In Mexico Newspaper where slain reporter worked closes over lack of security

The Mexican newspaper where a reporter who investigated drug gangs worked until she was murdered has announced it is closing its print edition due to a lack of security.

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The final print edition of Mexican newspaper Norte, closed due to a lack of security after the murder of a reporter who investigated drug gangs play

The final print edition of Mexican newspaper Norte, closed due to a lack of security after the murder of a reporter who investigated drug gangs

(AFP)
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The Mexican newspaper where a reporter who investigated drug gangs worked until she was murdered has announced it is closing its print edition due to a lack of security.

The director of the Ciudad Juarez-based newspaper, Oscar Cantu, wrote in an article titled "Adios!" that Miroslava Breach's slaying last month led him to reflect on the dangers of practicing journalism in the region, where "high risk is the main ingredient."

Breach, 54, who wrote for the newspapers Norte and La Jornada, was found dead in her vehicle with multiple gunshot wounds to the head on March 23 in the city of Chihuahua, capital of the state of the same name.

Ciudad Juarez, located in Chihuahua state on the US border with Texas, was for years one of the bloodiest battlegrounds in Mexico as drug cartels fought over lucrative smuggling routes into the United States.

Miroslava Breach investigated Mexico's drug gangs for Norte and La Jornada before her murder last month in the city of Chihuahua play

Miroslava Breach investigated Mexico's drug gangs for Norte and La Jornada before her murder last month in the city of Chihuahua

(AFP/File)

Breach reported on organized crime, drug-trafficking and corruption during a 20-year career as a journalist in northern Mexico.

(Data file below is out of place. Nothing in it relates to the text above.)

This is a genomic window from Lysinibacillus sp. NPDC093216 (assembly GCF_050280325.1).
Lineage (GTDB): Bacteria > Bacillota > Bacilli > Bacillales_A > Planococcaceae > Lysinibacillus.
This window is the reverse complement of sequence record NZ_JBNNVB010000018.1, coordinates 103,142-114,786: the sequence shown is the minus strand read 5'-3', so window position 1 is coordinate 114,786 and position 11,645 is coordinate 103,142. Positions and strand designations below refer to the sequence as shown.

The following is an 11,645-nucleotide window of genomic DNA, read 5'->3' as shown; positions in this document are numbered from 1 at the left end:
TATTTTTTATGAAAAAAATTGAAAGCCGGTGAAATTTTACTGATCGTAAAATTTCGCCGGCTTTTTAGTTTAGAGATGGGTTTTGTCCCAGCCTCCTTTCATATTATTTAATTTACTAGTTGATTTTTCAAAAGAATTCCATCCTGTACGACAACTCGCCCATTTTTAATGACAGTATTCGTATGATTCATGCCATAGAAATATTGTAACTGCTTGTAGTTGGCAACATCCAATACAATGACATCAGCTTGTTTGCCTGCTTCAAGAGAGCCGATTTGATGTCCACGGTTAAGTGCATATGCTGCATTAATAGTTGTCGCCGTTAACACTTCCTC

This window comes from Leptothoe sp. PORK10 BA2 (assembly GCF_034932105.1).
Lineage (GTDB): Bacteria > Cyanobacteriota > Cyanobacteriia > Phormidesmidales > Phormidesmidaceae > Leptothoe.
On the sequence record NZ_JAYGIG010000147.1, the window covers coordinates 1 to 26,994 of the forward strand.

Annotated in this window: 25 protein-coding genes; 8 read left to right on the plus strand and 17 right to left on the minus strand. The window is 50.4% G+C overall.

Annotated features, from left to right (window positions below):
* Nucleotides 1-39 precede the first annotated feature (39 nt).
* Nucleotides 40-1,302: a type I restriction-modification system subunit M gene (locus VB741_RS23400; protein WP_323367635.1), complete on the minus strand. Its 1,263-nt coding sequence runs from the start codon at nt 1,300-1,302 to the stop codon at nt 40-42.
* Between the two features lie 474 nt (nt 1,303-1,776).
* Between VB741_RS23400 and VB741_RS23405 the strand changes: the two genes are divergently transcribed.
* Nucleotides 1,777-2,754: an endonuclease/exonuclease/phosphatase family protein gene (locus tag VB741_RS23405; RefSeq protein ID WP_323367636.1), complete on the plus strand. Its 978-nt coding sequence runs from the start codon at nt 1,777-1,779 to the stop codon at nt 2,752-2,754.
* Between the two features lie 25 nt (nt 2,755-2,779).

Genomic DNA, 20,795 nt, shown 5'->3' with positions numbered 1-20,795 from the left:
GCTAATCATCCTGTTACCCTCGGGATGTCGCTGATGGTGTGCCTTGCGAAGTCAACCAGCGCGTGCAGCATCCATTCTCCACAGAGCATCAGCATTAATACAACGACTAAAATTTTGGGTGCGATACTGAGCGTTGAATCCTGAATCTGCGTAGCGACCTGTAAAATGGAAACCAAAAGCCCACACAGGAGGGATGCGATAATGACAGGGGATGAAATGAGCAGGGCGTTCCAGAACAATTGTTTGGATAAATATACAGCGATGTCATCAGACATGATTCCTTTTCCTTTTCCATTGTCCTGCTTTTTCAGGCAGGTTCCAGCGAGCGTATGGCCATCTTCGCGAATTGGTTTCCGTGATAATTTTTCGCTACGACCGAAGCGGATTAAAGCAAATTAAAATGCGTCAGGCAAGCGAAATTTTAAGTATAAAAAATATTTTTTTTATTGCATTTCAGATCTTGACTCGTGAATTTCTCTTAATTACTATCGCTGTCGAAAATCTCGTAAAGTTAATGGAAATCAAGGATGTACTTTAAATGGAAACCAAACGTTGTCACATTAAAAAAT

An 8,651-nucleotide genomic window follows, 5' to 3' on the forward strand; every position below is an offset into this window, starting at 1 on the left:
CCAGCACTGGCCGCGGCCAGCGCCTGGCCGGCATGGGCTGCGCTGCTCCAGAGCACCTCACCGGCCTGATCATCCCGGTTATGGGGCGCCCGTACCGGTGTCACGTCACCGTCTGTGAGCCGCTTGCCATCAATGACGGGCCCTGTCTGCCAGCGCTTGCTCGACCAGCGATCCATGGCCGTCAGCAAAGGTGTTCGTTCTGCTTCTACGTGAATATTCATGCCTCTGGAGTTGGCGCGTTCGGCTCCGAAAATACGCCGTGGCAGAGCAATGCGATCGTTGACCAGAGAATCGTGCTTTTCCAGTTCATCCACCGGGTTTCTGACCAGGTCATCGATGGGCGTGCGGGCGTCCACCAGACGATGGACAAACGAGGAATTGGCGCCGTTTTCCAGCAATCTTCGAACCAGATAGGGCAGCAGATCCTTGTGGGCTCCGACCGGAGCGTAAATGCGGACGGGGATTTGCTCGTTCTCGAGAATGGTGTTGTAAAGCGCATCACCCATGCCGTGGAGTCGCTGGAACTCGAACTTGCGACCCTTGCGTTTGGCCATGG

She had recently published a report about a conflict between leaders of the La Linea group, part of the powerful Juarez cartel.

"Deadly attacks as well as impunity in crimes against journalists have become evident, preventing us to freely continue to do our job," Cantu wrote.

"This newspaper that you have in your hands will be the last print edition that NORTE of Ciudad Juarez will publish."

Cantu also blamed the shuttering on the "irresponsible non-compliance" of government offices that had failed to pay for ads in the paper.

"Everything in life has a beginning and an end, a price to pay. And if this is how life is, I'm not willing to have another journalist pay for it" with their life, Cantu wrote.

Breach is the third reporter murdered in one month in Mexico, the third most dangerous country in the world for journalists after Syria and Afghanistan according to the rights group Reporters Without Borders (RSF).

A fourth journalist was fired upon in the eastern state of Veracruz just days after Breach's murder, RSF said.

A record 11 journalists were murdered in Mexico in 2016, according to the rights group Article 19.

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